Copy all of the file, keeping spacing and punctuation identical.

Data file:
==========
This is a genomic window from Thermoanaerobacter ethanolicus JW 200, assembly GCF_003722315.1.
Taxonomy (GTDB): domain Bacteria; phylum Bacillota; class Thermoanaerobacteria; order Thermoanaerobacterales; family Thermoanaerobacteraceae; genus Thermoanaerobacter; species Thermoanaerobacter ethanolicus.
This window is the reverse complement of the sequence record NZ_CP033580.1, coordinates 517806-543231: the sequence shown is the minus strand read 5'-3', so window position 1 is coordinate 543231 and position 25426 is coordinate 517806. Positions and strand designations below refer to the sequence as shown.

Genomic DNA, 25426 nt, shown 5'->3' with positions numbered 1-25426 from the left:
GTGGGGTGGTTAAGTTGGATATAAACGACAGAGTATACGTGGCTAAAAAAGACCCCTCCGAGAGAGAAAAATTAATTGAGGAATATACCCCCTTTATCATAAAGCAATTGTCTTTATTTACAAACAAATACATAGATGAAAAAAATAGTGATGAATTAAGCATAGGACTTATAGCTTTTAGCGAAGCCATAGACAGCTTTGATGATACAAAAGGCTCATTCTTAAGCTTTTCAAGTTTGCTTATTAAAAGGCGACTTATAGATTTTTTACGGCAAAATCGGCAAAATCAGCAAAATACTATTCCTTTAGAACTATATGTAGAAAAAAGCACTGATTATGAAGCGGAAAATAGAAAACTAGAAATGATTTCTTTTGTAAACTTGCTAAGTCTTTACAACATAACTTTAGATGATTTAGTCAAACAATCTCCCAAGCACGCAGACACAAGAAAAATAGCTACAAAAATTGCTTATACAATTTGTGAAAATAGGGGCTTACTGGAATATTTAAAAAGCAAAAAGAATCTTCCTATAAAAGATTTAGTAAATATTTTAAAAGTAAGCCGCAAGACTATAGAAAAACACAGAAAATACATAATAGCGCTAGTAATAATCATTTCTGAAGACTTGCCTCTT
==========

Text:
This is a genomic window from Thermoanaerobacter ethanolicus JW 200, assembly GCF_003722315.1.
Taxonomy (GTDB): domain Bacteria; phylum Bacillota; class Thermoanaerobacteria; order Thermoanaerobacterales; family Thermoanaerobacteraceae; genus Thermoanaerobacter; species Thermoanaerobacter ethanolicus.
This window is the reverse complement of the sequence record NZ_CP033580.1, coordinates 517806-543231: the sequence shown is the minus strand read 5'-3', so window position 1 is coordinate 543231 and position 25426 is coordinate 517806. Positions and strand designations below refer to the sequence as shown.

Genomic DNA, 25426 nt, shown 5'->3' with positions numbered 1-25426 from the left:
GTGGGGTGGTTAAGTTGGATATAAACGACAGAGTATACGTGGCTAAAAAAGACCCCTCCGAGAGAGAAAAATTAATTGAGGAATATACCCCCTTTATCATAAAGCAATTGTCTTTATTTACAAACAAATACATAGATGAAAAAAATAGTGATGAATTAAGCATAGGACTTATAGCTTTTAGCGAAGCCATAGACAGCTTTGATGATACAAAAGGCTCATTCTTAAGCTTTTCAAGTTTGCTTATTAAAAGGCGACTTATAGATTTTTTACGGCAAAATCGGCAAAATCAGCAAAATACTATTCCTTTAGAACTATATGTAGAAAAAAGCACTGATTATGAAGCGGAAAATAGAAAACTAGAAATGATTTCTTTTGTAAACTTGCTAAGTCTTTACAACATAACTTTAGATGATTTAGTCAAACAATCTCCCAAGCACGCAGACACAAGAAAAATAGCTACAAAAATTGCTTATACAATTTGTGAAAATAGGGGCTTACTGGAATATTTAAAAAGCAAAAAGAATCTTCCTATAAAAGATTTAGTAAATATTTTAAAAGTAAGCCGCAAGACTATAGAAAAACACAGAAAATACATAATAGCGCTAGTAATAATCATTTCTGAAGACTTGCCTCTT